On June 5 in the Americas and June 6 in the rest of the world, people will be able to see one of the rarest predictable events in astronomy: a solar transit of the planet Venus. Over a six-hour period the disk of Venus will be silhouetted against the sun. Seeing it safely requires a special eye-protection filter, available for a dollar or so—alternately, a telescope or binoculars can safely project an image onto a wall or sheet of paper. But if you miss it, your next chance won't come until the year 2117.
Every century or so, the relative orbital motions of Earth and Venus bring them into perfect alignment with the sun, producing a pair of transits separated by eight years. Only six transits have been observed in history: in 1639; 1761 and 1769; 1874 and 1882; and 2004. Observing them was once the "noblest problem in astronomy" (as an English Astronomer Royal put it), because until the 20th century it was the only way to determine the distance from Earth to the sun. Hundreds of expeditions went as far north and as far south as possible to make giant triangles with Venus and thereby maximize the precision of the measurement. The most famous was probably Captain Cook's voyage to Tahiti in 1769.
Transits have lost none of their capacity to surprise astronomers. At the time of the 2004 event, nobody alive had seen one. I remember watching it on images streaming back from NASA spacecraft. When Venus was about halfway onto the sun's edge, the planet’s atmosphere became visible, bending sunlight toward us. This unexpected phenomenon has led us to plan worldwide observations of Venus's atmosphere during the upcoming event. We should be able to detect a dimming of the sun by a tenth of a percent as Venus blocks that much of the sun's disk. Our view should help researchers interpreting Venus's atmosphere with the European Space Agency's Venus Express spacecraft. In addition, it provides ground truth for the Kepler spacecraft's observations of exoplanetary transits around other stars.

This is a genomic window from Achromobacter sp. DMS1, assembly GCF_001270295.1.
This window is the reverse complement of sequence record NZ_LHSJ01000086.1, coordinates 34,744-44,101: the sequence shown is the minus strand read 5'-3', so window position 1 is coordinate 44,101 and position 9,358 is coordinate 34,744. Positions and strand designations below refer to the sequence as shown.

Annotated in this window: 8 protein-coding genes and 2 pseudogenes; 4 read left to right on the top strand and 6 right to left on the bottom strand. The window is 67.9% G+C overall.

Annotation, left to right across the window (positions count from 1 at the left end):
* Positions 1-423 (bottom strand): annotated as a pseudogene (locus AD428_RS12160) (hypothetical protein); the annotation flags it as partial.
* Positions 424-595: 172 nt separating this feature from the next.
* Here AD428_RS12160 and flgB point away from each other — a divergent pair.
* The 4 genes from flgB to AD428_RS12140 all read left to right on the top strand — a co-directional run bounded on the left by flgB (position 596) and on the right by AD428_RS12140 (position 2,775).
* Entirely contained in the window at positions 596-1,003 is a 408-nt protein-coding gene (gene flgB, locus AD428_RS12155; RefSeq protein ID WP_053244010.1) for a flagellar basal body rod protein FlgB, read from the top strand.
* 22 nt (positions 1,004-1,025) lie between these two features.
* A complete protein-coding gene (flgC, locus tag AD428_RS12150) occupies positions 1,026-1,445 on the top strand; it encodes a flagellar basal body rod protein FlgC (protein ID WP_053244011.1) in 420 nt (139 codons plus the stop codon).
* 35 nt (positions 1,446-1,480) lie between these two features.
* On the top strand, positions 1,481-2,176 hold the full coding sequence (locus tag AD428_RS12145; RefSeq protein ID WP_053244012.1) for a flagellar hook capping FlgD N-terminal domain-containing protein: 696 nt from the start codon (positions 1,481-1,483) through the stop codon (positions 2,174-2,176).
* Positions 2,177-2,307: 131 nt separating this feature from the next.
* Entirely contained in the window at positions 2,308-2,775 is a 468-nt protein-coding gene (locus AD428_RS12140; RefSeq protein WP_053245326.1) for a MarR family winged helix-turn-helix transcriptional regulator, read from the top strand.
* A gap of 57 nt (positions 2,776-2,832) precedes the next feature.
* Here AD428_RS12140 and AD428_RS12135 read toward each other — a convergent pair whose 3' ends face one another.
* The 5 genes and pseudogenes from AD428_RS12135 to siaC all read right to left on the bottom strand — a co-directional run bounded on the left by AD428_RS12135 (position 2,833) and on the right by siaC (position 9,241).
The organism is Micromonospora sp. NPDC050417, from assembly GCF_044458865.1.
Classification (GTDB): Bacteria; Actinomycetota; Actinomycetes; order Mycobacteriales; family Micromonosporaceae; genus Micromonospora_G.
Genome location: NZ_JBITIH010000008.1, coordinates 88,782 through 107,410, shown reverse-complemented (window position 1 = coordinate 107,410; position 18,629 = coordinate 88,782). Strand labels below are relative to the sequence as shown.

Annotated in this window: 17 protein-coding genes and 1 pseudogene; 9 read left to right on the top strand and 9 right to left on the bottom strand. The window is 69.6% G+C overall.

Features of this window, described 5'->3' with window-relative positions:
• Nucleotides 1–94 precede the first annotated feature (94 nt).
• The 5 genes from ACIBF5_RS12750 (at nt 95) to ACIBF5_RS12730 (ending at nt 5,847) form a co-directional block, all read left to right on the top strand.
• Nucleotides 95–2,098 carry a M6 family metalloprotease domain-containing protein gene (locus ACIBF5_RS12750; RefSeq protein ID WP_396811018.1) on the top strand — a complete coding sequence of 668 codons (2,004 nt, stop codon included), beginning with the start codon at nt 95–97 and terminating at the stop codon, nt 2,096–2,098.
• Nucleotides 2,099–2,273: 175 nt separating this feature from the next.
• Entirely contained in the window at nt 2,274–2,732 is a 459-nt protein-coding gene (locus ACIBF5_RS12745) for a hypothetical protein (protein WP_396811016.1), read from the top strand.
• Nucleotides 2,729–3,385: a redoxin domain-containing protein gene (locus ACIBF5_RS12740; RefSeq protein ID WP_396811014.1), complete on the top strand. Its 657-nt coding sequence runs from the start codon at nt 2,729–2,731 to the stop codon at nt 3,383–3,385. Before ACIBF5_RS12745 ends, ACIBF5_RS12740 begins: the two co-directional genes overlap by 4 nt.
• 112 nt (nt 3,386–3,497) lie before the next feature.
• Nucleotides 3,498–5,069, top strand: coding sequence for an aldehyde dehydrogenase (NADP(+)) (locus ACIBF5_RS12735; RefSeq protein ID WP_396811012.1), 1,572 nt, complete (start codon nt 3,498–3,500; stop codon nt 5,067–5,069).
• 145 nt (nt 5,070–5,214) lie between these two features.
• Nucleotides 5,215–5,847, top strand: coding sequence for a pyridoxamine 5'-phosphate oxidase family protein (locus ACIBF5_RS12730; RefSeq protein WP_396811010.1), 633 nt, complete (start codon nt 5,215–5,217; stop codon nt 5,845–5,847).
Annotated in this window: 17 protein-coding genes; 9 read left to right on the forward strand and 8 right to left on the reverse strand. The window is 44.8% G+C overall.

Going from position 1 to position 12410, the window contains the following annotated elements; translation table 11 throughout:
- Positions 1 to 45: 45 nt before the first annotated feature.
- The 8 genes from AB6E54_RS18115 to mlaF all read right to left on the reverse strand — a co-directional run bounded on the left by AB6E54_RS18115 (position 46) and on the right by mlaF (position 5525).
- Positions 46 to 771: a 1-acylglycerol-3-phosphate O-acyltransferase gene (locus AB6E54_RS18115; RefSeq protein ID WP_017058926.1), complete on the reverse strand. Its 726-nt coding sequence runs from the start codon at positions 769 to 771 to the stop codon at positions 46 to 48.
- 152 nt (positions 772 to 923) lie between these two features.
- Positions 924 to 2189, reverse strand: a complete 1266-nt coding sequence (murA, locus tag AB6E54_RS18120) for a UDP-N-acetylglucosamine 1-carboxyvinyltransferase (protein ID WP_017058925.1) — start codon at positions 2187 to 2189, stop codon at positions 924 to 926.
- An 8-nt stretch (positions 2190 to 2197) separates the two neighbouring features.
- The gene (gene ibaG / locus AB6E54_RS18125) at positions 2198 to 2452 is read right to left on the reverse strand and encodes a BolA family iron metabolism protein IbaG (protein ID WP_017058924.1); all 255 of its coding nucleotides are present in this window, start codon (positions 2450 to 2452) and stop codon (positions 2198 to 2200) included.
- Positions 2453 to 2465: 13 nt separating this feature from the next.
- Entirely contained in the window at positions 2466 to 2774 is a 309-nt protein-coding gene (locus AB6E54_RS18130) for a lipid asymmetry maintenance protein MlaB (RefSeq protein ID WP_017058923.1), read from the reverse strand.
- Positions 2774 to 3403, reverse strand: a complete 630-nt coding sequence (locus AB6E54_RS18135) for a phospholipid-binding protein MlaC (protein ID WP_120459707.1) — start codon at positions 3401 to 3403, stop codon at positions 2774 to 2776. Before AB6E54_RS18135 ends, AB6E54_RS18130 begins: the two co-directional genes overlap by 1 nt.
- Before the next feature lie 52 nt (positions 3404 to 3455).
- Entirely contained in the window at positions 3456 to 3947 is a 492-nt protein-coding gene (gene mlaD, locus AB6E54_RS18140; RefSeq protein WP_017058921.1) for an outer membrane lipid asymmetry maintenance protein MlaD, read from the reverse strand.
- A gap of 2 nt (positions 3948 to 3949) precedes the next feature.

I personally will observe from the University of Hawaii's solar telescope on Haleakala volcano on Maui, supported by the Committee for Research and Exploration of the National Geographic Society. I hope to incorporate results from the space-based observations in time to include them in my address to the American Astronomical Society in Alaska the following week. And we hope that people in 2117, as the next transit of Venus approaches, look back at the scientists of 2012 and say we carried on with skill the tradition of Captain Cook and the Astronomers Royal.